Arizona GOP bid to block ‘dark money’ disclosure in 2024 fails

A judge on Friday refused a bid by
Arizona Republican legislative leaders to block an anti-dark money law
that voters passed in 2022, concluding that their claims that the new
state law is unconstitutional don’t pass muster.

House Speaker Ben Toma, R-Peoria, and
Senate President Warren Petersen, R-Gilbert, filed a lawsuit in October
alleging that Proposition 211 is unconstitutional because it violated
legislative authority. They asked the court to immediately block the law
so it could not be used to unveil the sources of campaign spending in
the upcoming 2024 election that would have remained anonymous in
previous years.

Arizona Attorney General Kris Mayes,
Secretary of State Adrian Fontes and the Citizens Clean Elections
Commission, which is charged with enforcing the dark money disclosures,
all defended the new law.

More than 70% of voters approved of
Proposition 211, also known as the Voters Right to Know Act, which
requires any person or organization making campaign media expenditures
of more than $50,000 to statewide elections or $25,000 to local
elections to disclose the original source of any contributions totalling
more than $5,000.

Toma and Petersen’s attorneys have argued
that the act has no guardrails and no oversight from the legislature.
However, Maricopa County Superior Court Judge Timothy Ryan wrote on
Friday that their challenge isn’t on solid legal ground.

In the 12-page ruling, Ryan wrote
that Toma and Petersen have not provided sufficient evidence to prove
that the act is unconstitutional and that it hamstrings the powers of
the legislature. In fact, he noted, Prop. 211 states that it does not
prevent lawmakers from making further changes to the law — as long as
they don’t loosen disclosure rules or penalties.

“Plaintiffs have not contended, nor is there sufficient evidence in the record, that any legislator hopes to run a bill in the 2024 session that may affect Prop. 211, much less evidence that a legislator is forgoing any legislative act because of supposed uncertainty about Prop. 211,” Ryan said in the ruling.

Ryan says in his ruling that the suit
brought by the two Republican lawmakers is “facial” in nature, meaning
that the challenge alleges that the law is always unconstitutional,
making it void.

“Facial challenges like Plaintiffs’
are disfavored because they rely on premature interpretations of
statutes and speculation about hypothetical situations,” Ryan said in
his ruling. “Because Prop. 211 has been the law in Arizona since
December 2022, the preliminary injunction that Plaintiffs seek changes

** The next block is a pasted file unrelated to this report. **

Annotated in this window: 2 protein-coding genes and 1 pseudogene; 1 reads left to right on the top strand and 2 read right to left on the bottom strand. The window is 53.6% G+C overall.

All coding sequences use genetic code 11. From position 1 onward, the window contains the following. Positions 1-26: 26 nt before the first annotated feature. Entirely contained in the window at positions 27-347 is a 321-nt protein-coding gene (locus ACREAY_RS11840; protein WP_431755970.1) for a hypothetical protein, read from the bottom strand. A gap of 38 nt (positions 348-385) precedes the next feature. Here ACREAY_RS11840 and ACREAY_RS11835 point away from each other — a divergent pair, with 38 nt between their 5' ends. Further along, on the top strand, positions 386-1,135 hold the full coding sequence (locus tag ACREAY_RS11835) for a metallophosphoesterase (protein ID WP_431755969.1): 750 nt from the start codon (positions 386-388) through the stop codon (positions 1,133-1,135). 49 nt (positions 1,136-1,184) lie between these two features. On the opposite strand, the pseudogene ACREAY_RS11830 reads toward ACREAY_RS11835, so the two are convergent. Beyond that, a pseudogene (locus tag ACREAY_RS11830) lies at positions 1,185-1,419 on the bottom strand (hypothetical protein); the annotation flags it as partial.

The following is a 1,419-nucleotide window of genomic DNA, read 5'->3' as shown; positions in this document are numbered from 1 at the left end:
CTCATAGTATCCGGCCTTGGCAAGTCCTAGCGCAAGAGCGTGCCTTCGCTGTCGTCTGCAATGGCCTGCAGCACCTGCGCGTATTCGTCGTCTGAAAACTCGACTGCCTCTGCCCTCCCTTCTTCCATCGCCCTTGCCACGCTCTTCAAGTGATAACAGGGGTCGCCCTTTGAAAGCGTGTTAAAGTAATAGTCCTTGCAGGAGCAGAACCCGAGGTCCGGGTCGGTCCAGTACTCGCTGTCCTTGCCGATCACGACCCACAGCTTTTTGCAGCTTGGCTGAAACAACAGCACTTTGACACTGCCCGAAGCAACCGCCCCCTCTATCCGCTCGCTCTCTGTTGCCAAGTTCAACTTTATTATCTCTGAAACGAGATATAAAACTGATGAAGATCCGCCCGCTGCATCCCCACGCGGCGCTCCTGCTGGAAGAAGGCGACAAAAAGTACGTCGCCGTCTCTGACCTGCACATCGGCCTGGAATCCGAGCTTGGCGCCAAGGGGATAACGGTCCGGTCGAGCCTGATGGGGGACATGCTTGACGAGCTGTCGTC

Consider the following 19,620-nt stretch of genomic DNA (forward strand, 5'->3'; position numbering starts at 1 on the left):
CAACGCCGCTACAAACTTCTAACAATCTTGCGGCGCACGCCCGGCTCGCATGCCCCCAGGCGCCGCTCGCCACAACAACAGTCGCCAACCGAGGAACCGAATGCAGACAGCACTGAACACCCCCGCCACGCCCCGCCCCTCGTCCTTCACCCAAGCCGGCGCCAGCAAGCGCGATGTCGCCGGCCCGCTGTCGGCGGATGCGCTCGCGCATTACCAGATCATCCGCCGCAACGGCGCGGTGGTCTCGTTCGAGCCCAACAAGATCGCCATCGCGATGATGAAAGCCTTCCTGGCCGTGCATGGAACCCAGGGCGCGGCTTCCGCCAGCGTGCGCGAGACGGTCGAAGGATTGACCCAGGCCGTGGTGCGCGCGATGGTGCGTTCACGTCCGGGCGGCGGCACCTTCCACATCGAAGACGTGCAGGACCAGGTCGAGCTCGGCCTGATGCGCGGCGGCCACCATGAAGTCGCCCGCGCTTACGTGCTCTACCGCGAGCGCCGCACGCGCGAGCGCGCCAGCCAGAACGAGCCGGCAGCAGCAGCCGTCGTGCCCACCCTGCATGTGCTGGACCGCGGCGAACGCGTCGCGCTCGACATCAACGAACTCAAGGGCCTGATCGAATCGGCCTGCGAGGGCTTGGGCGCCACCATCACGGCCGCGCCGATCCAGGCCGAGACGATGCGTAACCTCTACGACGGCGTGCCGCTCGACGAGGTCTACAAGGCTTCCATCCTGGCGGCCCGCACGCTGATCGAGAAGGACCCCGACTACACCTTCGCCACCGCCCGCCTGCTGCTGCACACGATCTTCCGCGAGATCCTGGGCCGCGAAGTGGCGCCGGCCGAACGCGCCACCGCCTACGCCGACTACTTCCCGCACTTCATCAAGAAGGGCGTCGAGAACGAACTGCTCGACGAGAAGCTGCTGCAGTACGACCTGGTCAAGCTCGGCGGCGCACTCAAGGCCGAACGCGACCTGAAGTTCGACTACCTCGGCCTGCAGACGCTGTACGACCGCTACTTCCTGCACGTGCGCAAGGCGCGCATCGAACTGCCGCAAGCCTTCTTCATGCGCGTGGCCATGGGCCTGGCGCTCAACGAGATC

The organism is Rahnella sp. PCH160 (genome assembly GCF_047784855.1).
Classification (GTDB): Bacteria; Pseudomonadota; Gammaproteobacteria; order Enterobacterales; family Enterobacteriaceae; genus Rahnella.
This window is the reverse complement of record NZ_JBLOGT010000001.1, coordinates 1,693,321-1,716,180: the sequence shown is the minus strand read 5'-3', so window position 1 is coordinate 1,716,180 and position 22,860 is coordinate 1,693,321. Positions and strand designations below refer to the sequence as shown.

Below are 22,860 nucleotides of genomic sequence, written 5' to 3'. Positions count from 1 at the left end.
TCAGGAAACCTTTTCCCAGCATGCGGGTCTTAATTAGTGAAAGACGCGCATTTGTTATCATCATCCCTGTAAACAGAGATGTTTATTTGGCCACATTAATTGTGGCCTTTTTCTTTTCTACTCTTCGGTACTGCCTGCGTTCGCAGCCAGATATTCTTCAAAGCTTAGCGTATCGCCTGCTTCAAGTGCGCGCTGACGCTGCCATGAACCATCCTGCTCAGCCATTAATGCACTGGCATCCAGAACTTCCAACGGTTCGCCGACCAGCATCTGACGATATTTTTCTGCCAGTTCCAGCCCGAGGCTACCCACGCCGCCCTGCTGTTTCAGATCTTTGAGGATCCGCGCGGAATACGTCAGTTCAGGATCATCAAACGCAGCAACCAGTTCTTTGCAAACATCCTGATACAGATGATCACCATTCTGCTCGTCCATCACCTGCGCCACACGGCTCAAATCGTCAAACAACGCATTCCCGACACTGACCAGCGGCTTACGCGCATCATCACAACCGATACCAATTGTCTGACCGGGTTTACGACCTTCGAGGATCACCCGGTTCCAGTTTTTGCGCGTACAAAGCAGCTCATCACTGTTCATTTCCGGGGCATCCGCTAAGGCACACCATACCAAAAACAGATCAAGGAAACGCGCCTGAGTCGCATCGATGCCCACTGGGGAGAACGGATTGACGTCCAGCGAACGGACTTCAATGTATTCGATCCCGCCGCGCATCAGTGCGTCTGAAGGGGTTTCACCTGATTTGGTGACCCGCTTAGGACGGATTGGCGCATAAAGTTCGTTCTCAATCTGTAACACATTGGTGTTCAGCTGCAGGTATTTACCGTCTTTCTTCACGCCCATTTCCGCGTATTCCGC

to the status quo, not preserve it.”

The amount of time between the
passage of the initiative and the lawsuit also was noted by the judge.
The suit was filed nine months after voters had already approved of
Prop. 211, and several months after another lawsuit — which is being
considered by another Maricopa County judge — was filed challenging the
constitutionality of the law on other grounds.

Ryan added that Toma and Petersen
would need to show an actual injury to the legislature if they hope to
prevail, and they haven’t yet done so.

“Courts have found an institutional
injury when plaintiffs alleged a challenged action nullified a
legislature’s vote or deprived the legislature of a specific power it
otherwise had,” the judge wrote, adding that the Republicans “allege
nothing like that here.”

“Prop. 211 does not restrict the
Legislature from passing laws,” he continued. “Prop. 211 goes no farther
than the Arizona Constitution..

Furthermore, they were unable to
demonstrate that the powers delegated by Prop. 211 removed any oversight
or “approval authority” that otherwise belongs to the legislature. The
Arizona Constitution already bars lawmakers from repealing or otherwise
weakening voter-approved initiatives.

Ryan also ruled that the dark money
disclosure law does not give “unfettered authority to create regulations
outside of the scope of Prop. 211,” something attorneys representing
Toma and Petersen claimed.

“The Court finds that granting
Plaintiffs’ requested injunction is contrary to the public interest and
would harm the People by preventing the Commission from continuing to
implement a voter-approved initiative,” Ryan said. “The public interest
favors permitting the Commission and the Secretary to continue to
implement Prop. 211 and preventing the Legislature from overriding Prop.
211.”

The ruling is expected to be appealed by Toma and Petersen.